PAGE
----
Martin Filler wrote an excellent article in Architectural Record,
entitled " Debunking a myth about museums that pay for themselves."
Mr. Filler raises several excellent points, but one main takeaway for me was that museum boards, in their quest for the next "Bilbao" often times sacrifice important, if not essential, aspects of buildings like on-site storage.
Creating a new museum building clearly shows the values that the institution's stakeholders hold dear. Does form truly follow function, or do the design stylings of a "starchitect" reign supreme? Does your new museum serve as a gateway to your community, or a playground for the elites?
Unfortunately, monumental architecture does not have a great track record for engendering ongoing community support. Mr. Filler highlights recent projects in Toronto, Milwaukee, and Denver that failed to live up to the promise of creating "economic engines" for their respective regions.
An unfortunate corollary to this "edifice complex" in the museum community is the notion of architects serving as both building designers and exhibit designers for new projects. This is generally a bad idea, especially when it comes to museums with high numbers of interactive exhibits. You wouldn't hire an exhibit developer to design a new building (would you?) So why do some museums hire architects to design interactive experiences? Instead of a blending of architecture and experience design, most museums with architect-designed exhibits seem like the interactive equivalent of "LegoLand" with mini-buildings or "design statements" inside a larger shell.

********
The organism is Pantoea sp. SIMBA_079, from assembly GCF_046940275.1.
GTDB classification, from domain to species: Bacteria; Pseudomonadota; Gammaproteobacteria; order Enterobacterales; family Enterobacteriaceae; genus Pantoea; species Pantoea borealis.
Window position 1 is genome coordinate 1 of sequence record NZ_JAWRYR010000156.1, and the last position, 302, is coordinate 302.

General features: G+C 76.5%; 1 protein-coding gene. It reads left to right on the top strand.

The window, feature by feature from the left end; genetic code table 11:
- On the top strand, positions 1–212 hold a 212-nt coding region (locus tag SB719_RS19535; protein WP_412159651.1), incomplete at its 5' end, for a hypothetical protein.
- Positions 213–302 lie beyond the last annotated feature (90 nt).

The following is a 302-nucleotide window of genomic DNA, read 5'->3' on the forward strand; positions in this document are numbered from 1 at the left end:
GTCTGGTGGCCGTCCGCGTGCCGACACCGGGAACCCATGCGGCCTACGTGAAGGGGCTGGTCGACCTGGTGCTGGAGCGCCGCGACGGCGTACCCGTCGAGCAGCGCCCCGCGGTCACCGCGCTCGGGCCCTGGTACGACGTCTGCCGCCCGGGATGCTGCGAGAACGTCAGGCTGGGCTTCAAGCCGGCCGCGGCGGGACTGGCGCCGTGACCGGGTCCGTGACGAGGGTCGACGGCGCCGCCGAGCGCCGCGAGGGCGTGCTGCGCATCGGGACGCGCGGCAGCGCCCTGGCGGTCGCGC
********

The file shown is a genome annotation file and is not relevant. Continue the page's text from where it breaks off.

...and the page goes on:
Of course, the economic realities of starting up and maintaining a museum have always been with us. But in the end, true passion, not ego, not finances, is what drives excellent institutions. To paraphrase Mr. Filler, "Do what you love...if you make a profit, good for you. If not, good for you, too, because you’ll have been enriched by living with a thing of beauty."